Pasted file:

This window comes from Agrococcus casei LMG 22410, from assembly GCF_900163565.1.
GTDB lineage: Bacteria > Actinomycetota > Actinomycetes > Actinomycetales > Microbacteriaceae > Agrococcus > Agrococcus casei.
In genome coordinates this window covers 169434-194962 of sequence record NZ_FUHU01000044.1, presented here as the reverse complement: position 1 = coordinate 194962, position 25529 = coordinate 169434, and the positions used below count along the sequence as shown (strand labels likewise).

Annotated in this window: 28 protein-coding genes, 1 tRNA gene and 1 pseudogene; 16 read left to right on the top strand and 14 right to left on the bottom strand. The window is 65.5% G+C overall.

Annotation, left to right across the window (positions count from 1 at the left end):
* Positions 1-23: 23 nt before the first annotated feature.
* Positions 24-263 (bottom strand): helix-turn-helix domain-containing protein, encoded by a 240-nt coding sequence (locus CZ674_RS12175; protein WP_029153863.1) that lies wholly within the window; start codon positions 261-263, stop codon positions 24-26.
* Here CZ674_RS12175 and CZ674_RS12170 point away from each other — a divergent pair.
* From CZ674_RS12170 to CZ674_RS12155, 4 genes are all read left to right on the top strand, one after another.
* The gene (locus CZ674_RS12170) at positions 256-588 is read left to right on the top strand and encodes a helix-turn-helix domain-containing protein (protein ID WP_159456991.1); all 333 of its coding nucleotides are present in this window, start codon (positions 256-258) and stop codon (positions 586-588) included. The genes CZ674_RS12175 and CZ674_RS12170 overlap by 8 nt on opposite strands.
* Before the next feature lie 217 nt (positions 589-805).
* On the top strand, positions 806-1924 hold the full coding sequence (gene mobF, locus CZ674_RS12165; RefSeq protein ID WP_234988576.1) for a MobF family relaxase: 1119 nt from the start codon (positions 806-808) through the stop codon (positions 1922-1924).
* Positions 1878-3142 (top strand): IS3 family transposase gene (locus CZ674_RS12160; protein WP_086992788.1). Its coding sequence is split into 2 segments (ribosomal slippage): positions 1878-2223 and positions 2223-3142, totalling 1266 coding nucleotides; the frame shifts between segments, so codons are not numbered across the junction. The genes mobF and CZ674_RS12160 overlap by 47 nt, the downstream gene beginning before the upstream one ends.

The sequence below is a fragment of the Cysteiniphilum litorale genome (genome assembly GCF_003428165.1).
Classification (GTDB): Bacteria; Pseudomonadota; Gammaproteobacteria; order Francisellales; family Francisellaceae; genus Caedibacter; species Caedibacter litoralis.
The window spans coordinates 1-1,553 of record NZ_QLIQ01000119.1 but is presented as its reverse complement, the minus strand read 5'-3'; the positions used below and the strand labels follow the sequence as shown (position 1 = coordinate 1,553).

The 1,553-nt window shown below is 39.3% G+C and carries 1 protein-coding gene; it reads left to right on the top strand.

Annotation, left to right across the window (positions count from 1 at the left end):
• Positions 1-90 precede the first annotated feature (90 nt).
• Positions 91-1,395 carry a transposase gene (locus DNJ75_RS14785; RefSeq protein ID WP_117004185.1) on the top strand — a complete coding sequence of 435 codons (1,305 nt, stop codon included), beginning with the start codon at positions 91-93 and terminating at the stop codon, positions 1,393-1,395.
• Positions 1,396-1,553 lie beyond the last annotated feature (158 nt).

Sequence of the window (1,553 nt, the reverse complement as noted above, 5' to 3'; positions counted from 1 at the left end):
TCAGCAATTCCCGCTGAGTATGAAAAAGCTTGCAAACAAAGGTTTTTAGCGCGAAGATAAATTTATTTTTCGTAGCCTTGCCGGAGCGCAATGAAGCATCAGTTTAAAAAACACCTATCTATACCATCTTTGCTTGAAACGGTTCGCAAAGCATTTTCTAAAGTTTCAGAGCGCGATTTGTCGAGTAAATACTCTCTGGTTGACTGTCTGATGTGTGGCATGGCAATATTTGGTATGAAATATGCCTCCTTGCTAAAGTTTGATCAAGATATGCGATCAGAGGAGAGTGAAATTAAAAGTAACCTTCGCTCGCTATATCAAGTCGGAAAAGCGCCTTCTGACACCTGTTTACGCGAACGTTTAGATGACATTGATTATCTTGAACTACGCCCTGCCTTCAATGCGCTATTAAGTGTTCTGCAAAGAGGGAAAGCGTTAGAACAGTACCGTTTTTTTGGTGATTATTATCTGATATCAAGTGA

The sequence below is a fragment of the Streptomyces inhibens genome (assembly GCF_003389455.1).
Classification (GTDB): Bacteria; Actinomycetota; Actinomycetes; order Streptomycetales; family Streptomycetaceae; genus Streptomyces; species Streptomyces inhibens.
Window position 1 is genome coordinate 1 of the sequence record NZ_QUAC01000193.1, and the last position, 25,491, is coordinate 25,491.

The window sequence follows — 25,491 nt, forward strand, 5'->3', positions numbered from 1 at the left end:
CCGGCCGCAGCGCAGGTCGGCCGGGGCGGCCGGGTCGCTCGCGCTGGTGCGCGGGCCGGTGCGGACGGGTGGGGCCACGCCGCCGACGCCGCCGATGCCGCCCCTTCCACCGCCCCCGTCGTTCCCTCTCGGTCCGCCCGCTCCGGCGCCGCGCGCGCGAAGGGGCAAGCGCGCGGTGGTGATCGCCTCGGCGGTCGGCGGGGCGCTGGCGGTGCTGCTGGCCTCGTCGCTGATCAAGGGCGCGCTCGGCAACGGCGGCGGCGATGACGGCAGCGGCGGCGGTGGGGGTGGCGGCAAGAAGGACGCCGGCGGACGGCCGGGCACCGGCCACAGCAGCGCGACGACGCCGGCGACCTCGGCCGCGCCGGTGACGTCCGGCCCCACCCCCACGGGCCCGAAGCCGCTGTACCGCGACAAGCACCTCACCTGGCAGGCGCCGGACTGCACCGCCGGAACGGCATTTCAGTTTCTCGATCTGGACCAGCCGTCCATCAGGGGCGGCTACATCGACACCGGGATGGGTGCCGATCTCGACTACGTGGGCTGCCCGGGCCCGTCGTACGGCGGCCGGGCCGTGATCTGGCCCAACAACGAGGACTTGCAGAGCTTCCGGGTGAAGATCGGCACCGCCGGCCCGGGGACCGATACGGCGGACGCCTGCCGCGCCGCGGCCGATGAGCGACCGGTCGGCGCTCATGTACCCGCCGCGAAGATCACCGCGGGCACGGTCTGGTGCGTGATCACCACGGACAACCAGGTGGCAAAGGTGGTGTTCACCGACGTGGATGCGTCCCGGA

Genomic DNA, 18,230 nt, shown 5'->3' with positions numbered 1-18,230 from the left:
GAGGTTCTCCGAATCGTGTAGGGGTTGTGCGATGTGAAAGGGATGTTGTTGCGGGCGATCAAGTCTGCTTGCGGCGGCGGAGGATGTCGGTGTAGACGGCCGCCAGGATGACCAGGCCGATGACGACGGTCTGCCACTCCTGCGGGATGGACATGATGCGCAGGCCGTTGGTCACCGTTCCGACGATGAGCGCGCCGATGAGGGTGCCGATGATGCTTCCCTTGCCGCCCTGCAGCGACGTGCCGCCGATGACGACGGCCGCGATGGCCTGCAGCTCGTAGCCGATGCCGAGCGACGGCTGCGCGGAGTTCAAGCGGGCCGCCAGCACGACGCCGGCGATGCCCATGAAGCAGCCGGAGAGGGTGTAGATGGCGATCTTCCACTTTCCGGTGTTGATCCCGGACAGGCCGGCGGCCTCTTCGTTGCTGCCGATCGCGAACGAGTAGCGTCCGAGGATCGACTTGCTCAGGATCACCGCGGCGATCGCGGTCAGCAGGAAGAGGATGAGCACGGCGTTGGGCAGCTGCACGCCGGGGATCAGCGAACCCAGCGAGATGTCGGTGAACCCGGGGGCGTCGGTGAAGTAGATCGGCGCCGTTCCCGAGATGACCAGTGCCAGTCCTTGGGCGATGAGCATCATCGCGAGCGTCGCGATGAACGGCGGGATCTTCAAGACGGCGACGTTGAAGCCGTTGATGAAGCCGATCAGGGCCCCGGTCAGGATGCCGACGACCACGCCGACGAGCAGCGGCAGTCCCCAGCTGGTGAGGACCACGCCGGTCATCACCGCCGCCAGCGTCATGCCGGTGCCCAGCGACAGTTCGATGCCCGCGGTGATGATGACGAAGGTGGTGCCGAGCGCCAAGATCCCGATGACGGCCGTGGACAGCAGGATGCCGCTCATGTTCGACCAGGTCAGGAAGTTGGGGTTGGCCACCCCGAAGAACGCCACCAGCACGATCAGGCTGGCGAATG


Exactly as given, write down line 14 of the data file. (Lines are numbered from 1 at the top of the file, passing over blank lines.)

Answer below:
The sequence below is a fragment of the Cysteiniphilum litorale genome (genome assembly GCF_003428165.1).